One of the most important things you can do is find a teacher who has a track record of producing students who can sound like you want. You don't have to study with them weekly either. Sometimes it just takes someone who really knows how embouchures work to point out one or two things and you finally reach the peak of that initial plateau in sounding good. This is exactly what happened in my personal experience. I didn't make as much improvement as I would have liked throughout my undergraduate. It wasn't until I took a few lessons with a DC Freelancer (Doug Elliott) and switched to a slightly larger rimmed mouthpiece than I had ever tried, that I began to be able to be happy with the sound that I was producing. Fortunately, this is easier than ever with Skype. Many good players give internet lessons, including the guy I mentioned earlier.
Recording equipment may also play a role in how you sound. Lindberg recordings have a LOT of reverb. I don't know what his sound engineer was going for to be honest.He sounds great in person, but I've never really been a huge fan of the recordings because of that. However, some of the magic you hear is because of mic placement, messing with the EQ etc. Certain devices do a better job naturally of recording than others. I've found, for example, the Zoom H4 to be really good at just being ready to go to record after you change a few settings when you turn it on. The cheapo 1/8" aux mic that I plug directly into my computer with no EQ and record into audacity... not so much.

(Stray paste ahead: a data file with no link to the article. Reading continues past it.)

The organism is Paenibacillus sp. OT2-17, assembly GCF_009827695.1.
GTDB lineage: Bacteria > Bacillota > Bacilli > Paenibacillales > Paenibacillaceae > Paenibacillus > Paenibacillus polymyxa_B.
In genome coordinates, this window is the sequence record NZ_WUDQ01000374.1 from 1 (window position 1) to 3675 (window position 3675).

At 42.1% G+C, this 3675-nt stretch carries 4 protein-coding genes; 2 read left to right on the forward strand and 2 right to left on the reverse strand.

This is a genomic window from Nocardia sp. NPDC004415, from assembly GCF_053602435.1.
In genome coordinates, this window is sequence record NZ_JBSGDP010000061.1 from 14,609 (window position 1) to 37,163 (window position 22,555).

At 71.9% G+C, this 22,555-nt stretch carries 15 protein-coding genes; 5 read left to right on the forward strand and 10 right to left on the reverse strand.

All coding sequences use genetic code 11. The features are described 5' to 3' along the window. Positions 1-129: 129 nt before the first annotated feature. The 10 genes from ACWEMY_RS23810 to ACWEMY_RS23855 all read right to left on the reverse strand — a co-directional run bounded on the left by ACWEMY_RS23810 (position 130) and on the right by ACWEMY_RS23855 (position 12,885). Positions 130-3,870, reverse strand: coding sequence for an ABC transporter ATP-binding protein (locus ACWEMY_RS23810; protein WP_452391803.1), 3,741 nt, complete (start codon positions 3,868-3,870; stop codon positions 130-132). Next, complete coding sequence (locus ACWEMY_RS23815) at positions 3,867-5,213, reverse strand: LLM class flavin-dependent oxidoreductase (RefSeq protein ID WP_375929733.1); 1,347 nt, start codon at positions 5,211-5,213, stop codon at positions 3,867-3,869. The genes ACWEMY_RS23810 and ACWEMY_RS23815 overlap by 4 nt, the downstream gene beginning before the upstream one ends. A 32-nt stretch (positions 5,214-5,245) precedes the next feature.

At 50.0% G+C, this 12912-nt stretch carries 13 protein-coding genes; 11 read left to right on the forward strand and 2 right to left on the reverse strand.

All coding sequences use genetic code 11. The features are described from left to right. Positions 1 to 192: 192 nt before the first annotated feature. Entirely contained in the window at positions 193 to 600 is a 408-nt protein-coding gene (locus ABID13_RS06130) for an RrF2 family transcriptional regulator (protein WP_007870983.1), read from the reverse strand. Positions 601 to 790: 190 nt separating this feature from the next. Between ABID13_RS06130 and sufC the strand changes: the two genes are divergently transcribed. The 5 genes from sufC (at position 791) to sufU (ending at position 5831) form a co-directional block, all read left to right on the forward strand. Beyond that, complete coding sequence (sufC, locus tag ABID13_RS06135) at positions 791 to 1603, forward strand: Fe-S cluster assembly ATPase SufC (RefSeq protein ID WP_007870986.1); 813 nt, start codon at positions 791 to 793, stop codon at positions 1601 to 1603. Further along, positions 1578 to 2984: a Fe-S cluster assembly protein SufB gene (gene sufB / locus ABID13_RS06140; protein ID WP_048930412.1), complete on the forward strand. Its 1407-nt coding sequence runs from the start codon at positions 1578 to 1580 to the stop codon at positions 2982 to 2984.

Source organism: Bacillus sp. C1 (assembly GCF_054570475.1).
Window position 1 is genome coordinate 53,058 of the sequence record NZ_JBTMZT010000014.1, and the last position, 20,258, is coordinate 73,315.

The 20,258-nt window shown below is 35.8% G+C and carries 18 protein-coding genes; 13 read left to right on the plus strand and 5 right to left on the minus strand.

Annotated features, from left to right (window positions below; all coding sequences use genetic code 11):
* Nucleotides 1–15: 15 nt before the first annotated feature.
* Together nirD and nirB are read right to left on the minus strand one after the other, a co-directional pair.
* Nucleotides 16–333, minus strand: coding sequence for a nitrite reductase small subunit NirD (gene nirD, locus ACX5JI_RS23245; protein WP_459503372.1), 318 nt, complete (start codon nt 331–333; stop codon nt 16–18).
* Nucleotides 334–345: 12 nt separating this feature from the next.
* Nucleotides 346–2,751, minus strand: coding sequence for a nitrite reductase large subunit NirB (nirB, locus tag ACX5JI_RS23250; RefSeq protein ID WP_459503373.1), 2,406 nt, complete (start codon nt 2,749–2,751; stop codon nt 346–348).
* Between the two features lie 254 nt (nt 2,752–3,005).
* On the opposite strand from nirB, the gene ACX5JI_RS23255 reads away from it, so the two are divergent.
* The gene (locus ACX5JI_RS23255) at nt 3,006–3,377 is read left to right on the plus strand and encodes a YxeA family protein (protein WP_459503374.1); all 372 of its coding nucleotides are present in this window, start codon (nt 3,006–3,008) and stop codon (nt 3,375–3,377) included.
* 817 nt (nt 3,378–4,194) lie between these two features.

To actually directly answer the question: I've found that the quality you are describing is almost exclusively due to many overtones being produced in the sound. It is almost entirely just playing in tune. But I don't necessarily mean the same thing as playing with a tuner and having the green lights come on. I can play the right pitch amplitude with a really weak sound and get the tuner to light up. What I can't do is get that same really weak sound to blend with a drone CD.
I personally use the Tuning CD - you would want to maybe get a different one depending on country. EU and most other parts of the world would want the 442HZ version. US and others that use US tuning the 440 would be best. Although it's almost imperceptible the difference, and practicing with either won't hurt you.
Basically what this tape does is emit several octaves of the same pitch, which creates overtones. When you play a pitch over it, it will be obvious if you are both playing out of tune and if your overtones aren't lined up. Pitch can be very precise. After playing individual pitches on a drone tape, you'll likely know exactly what I'm talking about.
Further, when you play something other than pitches on it, say a Bb major scale over the Bb track, it makes it very easy to hear where the note wants to "go". IE: When you play the A natural in that scale, it sounds very dissonant, although you can still hear when the overtones aren't lined up with the Bb. When you play an arpeggio, you'll note that the 3rd and 5th (D and F, respectively in Bb major) will be in slightly different places than you would normally play them in. The 3rd needs to be played in a low 4th position, and the F needs to be played probably as close to the barrels as your trombone will allow.